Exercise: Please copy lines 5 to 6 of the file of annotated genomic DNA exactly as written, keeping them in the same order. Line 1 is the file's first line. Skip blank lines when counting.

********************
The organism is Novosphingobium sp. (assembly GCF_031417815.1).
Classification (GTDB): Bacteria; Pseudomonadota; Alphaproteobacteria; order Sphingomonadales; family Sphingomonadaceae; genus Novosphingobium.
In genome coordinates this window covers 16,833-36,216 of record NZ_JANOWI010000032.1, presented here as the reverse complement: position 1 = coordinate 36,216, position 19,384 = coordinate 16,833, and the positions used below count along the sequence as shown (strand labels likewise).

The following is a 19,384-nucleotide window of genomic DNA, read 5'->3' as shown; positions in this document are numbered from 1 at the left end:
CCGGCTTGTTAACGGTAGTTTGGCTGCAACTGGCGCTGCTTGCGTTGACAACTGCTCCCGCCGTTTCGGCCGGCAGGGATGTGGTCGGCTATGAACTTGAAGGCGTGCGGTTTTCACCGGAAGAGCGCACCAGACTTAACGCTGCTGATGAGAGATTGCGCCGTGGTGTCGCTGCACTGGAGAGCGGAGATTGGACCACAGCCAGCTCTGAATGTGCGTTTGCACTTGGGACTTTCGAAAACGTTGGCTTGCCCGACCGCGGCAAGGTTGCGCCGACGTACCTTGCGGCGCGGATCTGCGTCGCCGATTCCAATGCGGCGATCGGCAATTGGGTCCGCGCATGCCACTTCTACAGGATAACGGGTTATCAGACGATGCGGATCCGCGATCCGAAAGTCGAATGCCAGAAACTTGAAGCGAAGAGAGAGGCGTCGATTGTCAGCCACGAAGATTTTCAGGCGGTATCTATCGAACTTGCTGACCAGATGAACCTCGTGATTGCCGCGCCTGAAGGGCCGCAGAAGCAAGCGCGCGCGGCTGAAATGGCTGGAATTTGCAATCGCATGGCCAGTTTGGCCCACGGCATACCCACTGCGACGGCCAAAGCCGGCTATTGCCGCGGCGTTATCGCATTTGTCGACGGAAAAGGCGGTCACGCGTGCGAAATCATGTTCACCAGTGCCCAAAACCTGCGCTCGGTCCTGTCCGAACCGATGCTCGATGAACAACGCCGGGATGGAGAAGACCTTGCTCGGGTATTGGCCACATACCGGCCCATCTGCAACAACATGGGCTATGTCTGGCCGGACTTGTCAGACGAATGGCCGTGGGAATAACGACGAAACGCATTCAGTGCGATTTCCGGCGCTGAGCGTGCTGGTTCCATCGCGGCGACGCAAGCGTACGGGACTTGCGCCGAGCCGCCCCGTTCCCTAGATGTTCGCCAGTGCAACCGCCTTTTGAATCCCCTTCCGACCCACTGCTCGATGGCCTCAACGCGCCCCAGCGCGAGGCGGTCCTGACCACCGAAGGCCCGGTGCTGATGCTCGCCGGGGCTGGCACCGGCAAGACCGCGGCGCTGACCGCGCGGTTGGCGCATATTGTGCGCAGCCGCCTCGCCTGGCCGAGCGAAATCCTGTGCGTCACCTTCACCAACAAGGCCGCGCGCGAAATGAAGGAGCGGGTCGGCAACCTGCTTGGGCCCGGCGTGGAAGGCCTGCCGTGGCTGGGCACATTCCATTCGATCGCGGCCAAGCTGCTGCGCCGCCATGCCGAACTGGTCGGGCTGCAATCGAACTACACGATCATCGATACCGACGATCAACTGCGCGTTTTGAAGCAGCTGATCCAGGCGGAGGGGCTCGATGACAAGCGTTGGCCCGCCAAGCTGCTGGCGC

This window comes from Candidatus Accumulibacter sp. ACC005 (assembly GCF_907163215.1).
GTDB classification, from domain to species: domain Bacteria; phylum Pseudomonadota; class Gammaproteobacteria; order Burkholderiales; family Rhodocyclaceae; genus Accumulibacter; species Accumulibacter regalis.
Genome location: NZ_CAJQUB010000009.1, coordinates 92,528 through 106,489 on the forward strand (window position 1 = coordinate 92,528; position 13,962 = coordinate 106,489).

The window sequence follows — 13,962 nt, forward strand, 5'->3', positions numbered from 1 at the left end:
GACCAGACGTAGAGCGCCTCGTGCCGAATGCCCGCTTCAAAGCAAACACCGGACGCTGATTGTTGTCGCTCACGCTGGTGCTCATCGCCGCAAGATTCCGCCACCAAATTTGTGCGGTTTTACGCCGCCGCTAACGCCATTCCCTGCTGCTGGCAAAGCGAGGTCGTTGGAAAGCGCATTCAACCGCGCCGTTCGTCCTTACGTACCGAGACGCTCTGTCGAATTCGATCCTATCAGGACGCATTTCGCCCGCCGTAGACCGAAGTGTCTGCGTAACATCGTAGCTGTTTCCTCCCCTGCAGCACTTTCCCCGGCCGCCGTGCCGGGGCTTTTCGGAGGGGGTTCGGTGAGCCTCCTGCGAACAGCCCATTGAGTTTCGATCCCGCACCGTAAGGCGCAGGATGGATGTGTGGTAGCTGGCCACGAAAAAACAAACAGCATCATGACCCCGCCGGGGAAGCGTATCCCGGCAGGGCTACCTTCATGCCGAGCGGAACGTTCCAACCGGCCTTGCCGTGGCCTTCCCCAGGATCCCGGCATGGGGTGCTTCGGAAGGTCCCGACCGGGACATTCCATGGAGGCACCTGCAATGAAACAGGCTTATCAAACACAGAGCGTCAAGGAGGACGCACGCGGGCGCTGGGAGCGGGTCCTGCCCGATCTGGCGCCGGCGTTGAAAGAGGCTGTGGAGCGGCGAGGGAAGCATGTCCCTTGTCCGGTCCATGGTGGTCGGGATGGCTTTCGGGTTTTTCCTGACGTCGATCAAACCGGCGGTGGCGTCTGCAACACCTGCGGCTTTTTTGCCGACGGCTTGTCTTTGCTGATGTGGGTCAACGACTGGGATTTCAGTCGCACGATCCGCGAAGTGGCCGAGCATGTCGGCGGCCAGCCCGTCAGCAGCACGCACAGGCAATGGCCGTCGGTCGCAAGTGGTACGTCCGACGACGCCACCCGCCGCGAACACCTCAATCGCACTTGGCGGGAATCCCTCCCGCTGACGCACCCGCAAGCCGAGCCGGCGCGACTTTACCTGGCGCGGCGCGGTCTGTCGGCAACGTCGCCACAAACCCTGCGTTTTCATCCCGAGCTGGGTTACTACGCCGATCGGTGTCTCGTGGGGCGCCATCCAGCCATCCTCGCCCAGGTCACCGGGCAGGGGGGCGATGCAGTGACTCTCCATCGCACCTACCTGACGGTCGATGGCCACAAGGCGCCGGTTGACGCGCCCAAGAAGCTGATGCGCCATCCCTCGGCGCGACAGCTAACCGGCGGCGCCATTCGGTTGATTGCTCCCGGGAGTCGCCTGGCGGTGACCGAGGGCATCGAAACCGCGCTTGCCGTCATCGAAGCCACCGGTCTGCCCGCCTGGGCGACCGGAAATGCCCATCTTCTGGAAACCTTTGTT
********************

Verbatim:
CCGGCTTGTTAACGGTAGTTTGGCTGCAACTGGCGCTGCTTGCGTTGACAACTGCTCCCGCCGTTTCGGCCGGCAGGGATGTGGTCGGCTATGAACTTGAAGGCGTGCGGTTTTCACCGGAAGAGCGCACCAGACTTAACGCTGCTGATGAGAGATTGCGCCGTGGTGTCGCTGCACTGGAGAGCGGAGATTGGACCACAGCCAGCTCTGAATGTGCGTTTGCACTTGGGACTTTCGAAAACGTTGGCTTGCCCGACCGCGGCAAGGTTGCGCCGACGTACCTTGCGGCGCGGATCTGCGTCGCCGATTCCAATGCGGCGATCGGCAATTGGGTCCGCGCATGCCACTTCTACAGGATAACGGGTTATCAGACGATGCGGATCCGCGATCCGAAAGTCGAATGCCAGAAACTTGAAGCGAAGAGAGAGGCGTCGATTGTCAGCCACGAAGATTTTCAGGCGGTATCTATCGAACTTGCTGACCAGATGAACCTCGTGATTGCCGCGCCTGAAGGGCCGCAGAAGCAAGCGCGCGCGGCTGAAATGGCTGGAATTTGCAATCGCATGGCCAGTTTGGCCCACGGCATACCCACTGCGACGGCCAAAGCCGGCTATTGCCGCGGCGTTATCGCATTTGTCGACGGAAAAGGCGGTCACGCGTGCGAAATCATGTTCACCAGTGCCCAAAACCTGCGCTCGGTCCTGTCCGAACCGATGCTCGATGAACAACGCCGGGATGGAGAAGACCTTGCTCGGGTATTGGCCACATACCGGCCCATCTGCAACAACATGGGCTATGTCTGGCCGGACTTGTCAGACGAATGGCCGTGGGAATAACGACGAAACGCATTCAGTGCGATTTCCGGCGCTGAGCGTGCTGGTTCCATCGCGGCGACGCAAGCGTACGGGACTTGCGCCGAGCCGCCCCGTTCCCTAGATGTTCGCCAGTGCAACCGCCTTTTGAATCCCCTTCCGACCCACTGCTCGATGGCCTCAACGCGCCCCAGCGCGAGGCGGTCCTGACCACCGAAGGCCCGGTGCTGATGCTCGCCGGGGCTGGCACCGGCAAGACCGCGGCGCTGACCGCGCGGTTGGCGCATATTGTGCGCAGCCGCCTCGCCTGGCCGAGCGAAATCCTGTGCGTCACCTTCACCAACAAGGCCGCGCGCGAAATGAAGGAGCGGGTCGGCAACCTGCTTGGGCCCGGCGTGGAAGGCCTGCCGTGGCTGGGCACATTCCATTCGATCGCGGCCAAGCTGCTGCGCCGCCATGCCGAACTGGTCGGGCTGCAATCGAACTACACGATCATCGATACCGACGATCAACTGCGCGTTTTGAAGCAGCTGATCCAGGCGGAGGGGCTCGATGACAAGCGTTGGCCCGCCAAGCTGCTGGCGC

This window comes from Candidatus Accumulibacter sp. ACC005 (assembly GCF_907163215.1).